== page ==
| History in
a Pecan Shell
Build a fort, start a war.
Brownsville was named for a Lt. Brown who was killed when the Fort
bearing his name was under construction and attack in 1846. Zachary
Taylor's building of this fort in disputed territory started the Mexican
War. It's possible, but unlikely that they announced the fort would
be named after the first soldier killed. How's that for an incentive
Many of the original buildings still exist, since the Fort was only
deactivated in 1945. These buildings can be seen on what is now the
campus of University of Texas at Brownsville and Texas Southmost Jr.
The Campus includes a nice view of a resaca - which is the local name
for ox-bow lakes caused by the meandering Rio Grande.
Texas Landmarks & History
Located off Highway
77 before you get to the border, this is an essential stop. Exit F.M.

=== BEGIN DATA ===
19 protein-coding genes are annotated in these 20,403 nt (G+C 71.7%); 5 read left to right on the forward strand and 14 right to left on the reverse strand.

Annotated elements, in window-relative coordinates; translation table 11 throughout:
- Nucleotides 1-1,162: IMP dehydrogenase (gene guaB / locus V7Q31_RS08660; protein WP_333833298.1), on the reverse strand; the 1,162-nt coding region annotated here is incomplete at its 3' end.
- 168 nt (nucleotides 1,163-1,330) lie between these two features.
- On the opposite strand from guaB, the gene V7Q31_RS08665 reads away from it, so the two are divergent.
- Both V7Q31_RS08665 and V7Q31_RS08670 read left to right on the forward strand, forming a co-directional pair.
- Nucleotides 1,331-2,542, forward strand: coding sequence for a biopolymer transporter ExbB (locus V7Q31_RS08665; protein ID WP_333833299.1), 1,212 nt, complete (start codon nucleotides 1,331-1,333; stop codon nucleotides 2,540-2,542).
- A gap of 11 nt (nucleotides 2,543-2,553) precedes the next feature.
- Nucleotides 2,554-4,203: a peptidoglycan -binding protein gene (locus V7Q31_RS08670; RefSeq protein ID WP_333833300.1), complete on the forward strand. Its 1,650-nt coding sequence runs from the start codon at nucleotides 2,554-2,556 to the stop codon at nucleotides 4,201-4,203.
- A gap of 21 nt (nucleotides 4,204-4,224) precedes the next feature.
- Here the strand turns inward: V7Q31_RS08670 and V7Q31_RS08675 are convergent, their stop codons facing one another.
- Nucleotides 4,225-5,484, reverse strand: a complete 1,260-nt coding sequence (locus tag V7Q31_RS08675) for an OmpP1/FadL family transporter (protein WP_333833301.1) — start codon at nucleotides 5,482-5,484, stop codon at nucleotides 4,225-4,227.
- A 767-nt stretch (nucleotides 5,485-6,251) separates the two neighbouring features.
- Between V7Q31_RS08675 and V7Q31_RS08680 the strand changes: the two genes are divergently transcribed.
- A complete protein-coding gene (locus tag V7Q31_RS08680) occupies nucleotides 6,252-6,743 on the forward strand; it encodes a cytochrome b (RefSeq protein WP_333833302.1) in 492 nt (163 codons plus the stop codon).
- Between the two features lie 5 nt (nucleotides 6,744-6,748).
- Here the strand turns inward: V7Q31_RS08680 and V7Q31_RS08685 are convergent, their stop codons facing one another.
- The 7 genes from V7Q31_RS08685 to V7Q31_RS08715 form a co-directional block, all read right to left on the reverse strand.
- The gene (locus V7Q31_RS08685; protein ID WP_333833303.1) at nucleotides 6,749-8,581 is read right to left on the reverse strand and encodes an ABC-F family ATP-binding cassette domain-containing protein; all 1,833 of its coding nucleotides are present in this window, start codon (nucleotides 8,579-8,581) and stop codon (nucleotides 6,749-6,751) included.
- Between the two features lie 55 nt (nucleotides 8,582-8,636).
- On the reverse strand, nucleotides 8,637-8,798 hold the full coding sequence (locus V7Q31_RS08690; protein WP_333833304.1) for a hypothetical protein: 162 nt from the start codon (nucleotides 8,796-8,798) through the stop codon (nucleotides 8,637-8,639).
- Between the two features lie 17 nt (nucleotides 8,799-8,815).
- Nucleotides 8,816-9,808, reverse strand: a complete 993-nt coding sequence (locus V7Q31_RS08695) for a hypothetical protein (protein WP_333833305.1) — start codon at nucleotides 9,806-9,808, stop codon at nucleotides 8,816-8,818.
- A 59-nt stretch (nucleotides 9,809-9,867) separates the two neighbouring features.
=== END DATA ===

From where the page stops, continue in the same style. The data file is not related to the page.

Follow the signs for parking and you'll also see the Brownsville Chamber
of Commerce. This is a good place to start your tour.
Pick up a map and information. Maps of The Brownsville Heritage
Trail are available here, as well as Matamoros Information and
other local points of interest.
Two of the pamphlets to be sure to get are
The Cameron County Historical Marker Trail Guide and the Hidalgo
County Historical Marker Travel Guide. Ours were picked up this
month but both bear the date 1998. That's the good thing about history,
unless something is unearthed (or exhumed) not much changes.
Photo courtesy Ken
Rudine, February 2007
Elizabeth St. runs the length of downtown, ending at the Old City
Cemetery. For birders, both ends (Ft. Brown and the Cemetery) abound
with flocks of green parrots, early